In April, Arianna filed a petition for a writ of mandate in which she asked us to compel the trial court to order Kaiser to pay her party arbitrator's fees.   We reviewed the record, found it wholly inadequate to support Arianna's position, and summarily denied the petition.   Arianna then filed a petition for review, which the Supreme Court granted and transferred the matter to us with directions to issue an order to show cause.   We complied.8


The only point raised in Arianna's petition is a claim that she should not be deprived of “the party arbitrator of her choice due to lack of resources with which to pay his required charges.”   She says that if “she is unable to pay the charges demanded by her choice of party arbitrator, a fortiori she is denied procedural due process.”   On a different record, she might be right.   On this record, she is not entitled to relief.  (California Correctional Peace Officers Assn. v. State Personnel Bd. (1995) 10 Cal.4th 1133, 1153, 43 Cal.Rptr.2d 693, 899 P.2d 79 [it is the petitioner's burden to establish entitlement to a writ].)

 First, there is no factual basis for Arianna's assertion that she is not bound by the agreement to arbitrate.   As noted above, Arianna was born at a Kaiser hospital because her mother (Wendy) is a covered dependent of an employee (Arianna's grandfather) of a company that provides coverage.   We do not know whether the Kaiser plan was offered on a “take it or leave it” basis, or whether it was selected as one of several alternatives, or whether there are any other circumstances that might call into question the ability of this health care plan (or its provision for binding arbitration) to satisfy the minimum levels of integrity required by Engalla v. Permanente Medical Group, Inc. (1997) 15 Cal.4th 951, 984-986, 64 Cal.Rptr.2d 843, 938 P.2d 903.   Arianna does not contend the contract is invalid on its face, and we will not presume unconscionability.  (Id. at p. 985, 64 Cal.Rptr.2d 843, 938 P.2d 903.)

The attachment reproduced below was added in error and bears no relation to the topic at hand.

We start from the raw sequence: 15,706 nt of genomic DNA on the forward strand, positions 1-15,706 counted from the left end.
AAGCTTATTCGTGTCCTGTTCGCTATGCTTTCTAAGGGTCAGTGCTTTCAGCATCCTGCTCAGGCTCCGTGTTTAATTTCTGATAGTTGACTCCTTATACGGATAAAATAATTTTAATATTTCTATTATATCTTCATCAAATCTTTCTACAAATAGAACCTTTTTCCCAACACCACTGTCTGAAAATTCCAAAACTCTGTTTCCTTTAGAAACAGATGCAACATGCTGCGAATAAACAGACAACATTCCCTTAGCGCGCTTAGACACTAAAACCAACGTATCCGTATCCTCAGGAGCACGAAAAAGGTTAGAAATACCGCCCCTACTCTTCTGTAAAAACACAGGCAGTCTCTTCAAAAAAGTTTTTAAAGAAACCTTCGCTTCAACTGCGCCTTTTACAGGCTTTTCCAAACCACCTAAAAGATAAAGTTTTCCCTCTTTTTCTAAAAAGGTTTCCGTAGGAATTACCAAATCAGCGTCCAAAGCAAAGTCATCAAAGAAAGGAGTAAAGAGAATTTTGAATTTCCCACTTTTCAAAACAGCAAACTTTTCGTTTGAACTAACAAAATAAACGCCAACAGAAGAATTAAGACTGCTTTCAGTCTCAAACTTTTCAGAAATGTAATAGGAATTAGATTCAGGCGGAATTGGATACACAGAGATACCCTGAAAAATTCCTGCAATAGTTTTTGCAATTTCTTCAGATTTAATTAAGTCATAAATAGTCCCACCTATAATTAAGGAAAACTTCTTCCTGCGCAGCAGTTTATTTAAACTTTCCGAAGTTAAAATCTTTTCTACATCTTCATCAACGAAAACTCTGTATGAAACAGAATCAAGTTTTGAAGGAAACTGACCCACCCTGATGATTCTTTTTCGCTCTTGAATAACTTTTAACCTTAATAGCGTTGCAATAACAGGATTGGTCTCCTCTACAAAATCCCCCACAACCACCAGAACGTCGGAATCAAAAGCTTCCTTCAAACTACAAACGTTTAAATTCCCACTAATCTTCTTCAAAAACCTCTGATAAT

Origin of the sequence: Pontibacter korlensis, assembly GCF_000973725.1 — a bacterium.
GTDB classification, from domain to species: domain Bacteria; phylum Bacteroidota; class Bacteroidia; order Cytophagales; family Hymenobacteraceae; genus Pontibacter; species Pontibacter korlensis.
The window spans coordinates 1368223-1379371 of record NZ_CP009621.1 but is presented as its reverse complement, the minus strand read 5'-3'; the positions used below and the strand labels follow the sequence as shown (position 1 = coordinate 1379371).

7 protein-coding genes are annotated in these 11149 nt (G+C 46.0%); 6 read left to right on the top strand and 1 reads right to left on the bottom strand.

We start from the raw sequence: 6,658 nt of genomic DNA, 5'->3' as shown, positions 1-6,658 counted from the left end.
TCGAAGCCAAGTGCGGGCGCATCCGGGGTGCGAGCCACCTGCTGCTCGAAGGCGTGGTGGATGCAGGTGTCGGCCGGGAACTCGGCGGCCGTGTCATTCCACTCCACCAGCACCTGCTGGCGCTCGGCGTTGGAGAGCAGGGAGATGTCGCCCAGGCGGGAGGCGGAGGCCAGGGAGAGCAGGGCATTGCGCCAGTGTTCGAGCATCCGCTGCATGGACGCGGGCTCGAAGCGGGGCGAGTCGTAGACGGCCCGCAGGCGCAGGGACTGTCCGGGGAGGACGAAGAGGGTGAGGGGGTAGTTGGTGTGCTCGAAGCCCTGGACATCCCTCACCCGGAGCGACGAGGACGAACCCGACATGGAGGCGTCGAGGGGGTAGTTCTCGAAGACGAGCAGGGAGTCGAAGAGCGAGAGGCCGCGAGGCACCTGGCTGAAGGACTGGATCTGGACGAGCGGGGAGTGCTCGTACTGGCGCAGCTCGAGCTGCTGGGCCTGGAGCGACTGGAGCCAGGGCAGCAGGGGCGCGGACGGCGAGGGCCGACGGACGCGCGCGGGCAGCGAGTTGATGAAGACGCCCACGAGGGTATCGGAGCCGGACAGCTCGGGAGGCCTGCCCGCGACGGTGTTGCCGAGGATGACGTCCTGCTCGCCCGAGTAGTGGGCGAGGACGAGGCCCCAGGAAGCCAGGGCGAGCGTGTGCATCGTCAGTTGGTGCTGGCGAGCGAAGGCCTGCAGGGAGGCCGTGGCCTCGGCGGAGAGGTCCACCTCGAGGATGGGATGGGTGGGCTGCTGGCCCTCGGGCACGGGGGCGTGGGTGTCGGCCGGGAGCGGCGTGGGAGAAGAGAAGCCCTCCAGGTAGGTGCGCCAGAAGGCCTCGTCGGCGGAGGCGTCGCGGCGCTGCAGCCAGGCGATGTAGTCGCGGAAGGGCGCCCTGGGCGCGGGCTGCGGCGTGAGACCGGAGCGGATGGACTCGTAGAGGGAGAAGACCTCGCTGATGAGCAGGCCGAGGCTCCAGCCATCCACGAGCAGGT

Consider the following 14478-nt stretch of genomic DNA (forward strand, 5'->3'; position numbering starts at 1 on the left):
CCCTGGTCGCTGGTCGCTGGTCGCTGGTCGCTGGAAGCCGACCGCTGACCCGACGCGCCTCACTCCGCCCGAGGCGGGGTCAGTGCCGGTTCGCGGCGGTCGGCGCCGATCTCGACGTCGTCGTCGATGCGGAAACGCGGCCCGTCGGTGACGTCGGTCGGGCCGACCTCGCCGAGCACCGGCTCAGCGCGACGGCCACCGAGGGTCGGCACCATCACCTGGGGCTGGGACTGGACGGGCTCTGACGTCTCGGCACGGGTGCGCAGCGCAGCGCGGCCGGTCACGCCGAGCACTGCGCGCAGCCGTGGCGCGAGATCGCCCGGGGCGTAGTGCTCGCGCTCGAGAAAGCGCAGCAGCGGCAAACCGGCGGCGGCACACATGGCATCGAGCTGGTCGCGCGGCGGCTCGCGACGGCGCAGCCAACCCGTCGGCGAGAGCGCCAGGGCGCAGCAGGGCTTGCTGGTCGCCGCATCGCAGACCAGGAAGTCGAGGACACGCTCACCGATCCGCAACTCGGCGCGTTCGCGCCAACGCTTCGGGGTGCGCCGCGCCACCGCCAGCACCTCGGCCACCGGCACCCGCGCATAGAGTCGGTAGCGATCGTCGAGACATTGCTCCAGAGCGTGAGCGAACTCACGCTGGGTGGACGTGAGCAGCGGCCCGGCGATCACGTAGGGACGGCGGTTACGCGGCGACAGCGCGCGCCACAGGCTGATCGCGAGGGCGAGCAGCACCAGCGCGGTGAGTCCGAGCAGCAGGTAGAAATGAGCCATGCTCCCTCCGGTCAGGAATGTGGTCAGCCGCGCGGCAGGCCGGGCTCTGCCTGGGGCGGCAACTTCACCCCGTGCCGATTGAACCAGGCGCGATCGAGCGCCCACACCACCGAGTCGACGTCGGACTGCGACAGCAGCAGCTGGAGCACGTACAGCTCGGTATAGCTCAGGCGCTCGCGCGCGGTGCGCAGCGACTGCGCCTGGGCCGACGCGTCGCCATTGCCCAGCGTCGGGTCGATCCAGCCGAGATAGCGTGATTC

Second, the legislative policy of this state is that, absent an agreement to the contrary, arbitration costs are to be borne by the party incurring them.  (Code Civ. Proc., § 1284.2 [each party must bear the fees and expenses incurred for the party's own benefit];  Austin v. Allstate Ins. Co. (1993) 16 Cal.App.4th 1812, 1815, 21 Cal.Rptr.2d 56.)   In the case of binding arbitration provisions in health care service plans, the legislature has created an exception to that general rule for the costs of the neutral arbitrator.  (§ 1373.20, subd. (c) [in cases of extreme hardship, the plan must assume all or a portion of the claimant's share of the fees and expenses of the neutral arbitrator].)   Accordingly, Arianna is entitled to apply to Kaiser (directly or through a neutral arbitrator who is not otherwise involved in these proceedings) for relief from her obligation to pay her share of the neutral arbitrator's fees, and a showing by her of extreme hardship would probably obligate the neutral arbitrator to grant her application.  (§ 1373.20, subd. (c)(4).)

Third, Arianna has failed to make even that minimum showing.   All we know about her is that her mother receives some form of state or federal financial assistance.   We do not know if that is based on need or on Arianna's medical problems.   We do not know anything about Arianna's father.   Indeed, we do not know anything at all about Arianna or her family, or whether she would qualify for even the minimal cost-shifting required by section 1373.20.

Fourth, whatever merit there might be to a contention that an indigent claimant is entitled to greater protection than that provided by section 1373.20 when she is compelled to participate in binding arbitration and deprived of her right to a low or no cost jury trial, we cannot decide that issue in the abstract.   We do not know Arianna's need.   We do not know the reasonableness of her party arbitrator's proposed charges.   We do not know the alternatives.